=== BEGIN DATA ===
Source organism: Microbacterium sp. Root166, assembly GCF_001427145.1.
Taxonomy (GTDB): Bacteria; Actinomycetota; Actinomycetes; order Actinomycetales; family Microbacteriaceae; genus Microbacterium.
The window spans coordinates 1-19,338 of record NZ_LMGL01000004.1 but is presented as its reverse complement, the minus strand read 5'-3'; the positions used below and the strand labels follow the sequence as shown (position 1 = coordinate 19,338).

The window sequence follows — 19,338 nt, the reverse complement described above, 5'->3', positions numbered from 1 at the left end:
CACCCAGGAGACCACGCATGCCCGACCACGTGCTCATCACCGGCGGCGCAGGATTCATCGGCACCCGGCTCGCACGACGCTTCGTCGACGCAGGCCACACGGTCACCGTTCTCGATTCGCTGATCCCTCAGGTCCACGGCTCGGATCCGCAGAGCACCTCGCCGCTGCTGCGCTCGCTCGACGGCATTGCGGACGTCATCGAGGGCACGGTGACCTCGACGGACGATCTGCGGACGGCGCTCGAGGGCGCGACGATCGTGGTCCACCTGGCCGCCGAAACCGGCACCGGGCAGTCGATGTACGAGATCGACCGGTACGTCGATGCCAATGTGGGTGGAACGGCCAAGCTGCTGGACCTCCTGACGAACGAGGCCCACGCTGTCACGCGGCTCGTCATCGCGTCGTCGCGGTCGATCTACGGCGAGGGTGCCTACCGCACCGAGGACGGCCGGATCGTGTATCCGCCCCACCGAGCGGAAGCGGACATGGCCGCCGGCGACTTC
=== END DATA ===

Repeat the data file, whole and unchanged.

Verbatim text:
Source organism: Microbacterium sp. Root166, assembly GCF_001427145.1.
Taxonomy (GTDB): Bacteria; Actinomycetota; Actinomycetes; order Actinomycetales; family Microbacteriaceae; genus Microbacterium.
The window spans coordinates 1-19,338 of record NZ_LMGL01000004.1 but is presented as its reverse complement, the minus strand read 5'-3'; the positions used below and the strand labels follow the sequence as shown (position 1 = coordinate 19,338).

The window sequence follows — 19,338 nt, the reverse complement described above, 5'->3', positions numbered from 1 at the left end:
CACCCAGGAGACCACGCATGCCCGACCACGTGCTCATCACCGGCGGCGCAGGATTCATCGGCACCCGGCTCGCACGACGCTTCGTCGACGCAGGCCACACGGTCACCGTTCTCGATTCGCTGATCCCTCAGGTCCACGGCTCGGATCCGCAGAGCACCTCGCCGCTGCTGCGCTCGCTCGACGGCATTGCGGACGTCATCGAGGGCACGGTGACCTCGACGGACGATCTGCGGACGGCGCTCGAGGGCGCGACGATCGTGGTCCACCTGGCCGCCGAAACCGGCACCGGGCAGTCGATGTACGAGATCGACCGGTACGTCGATGCCAATGTGGGTGGAACGGCCAAGCTGCTGGACCTCCTGACGAACGAGGCCCACGCTGTCACGCGGCTCGTCATCGCGTCGTCGCGGTCGATCTACGGCGAGGGTGCCTACCGCACCGAGGACGGCCGGATCGTGTATCCGCCCCACCGAGCGGAAGCGGACATGGCCGCCGGCGACTTC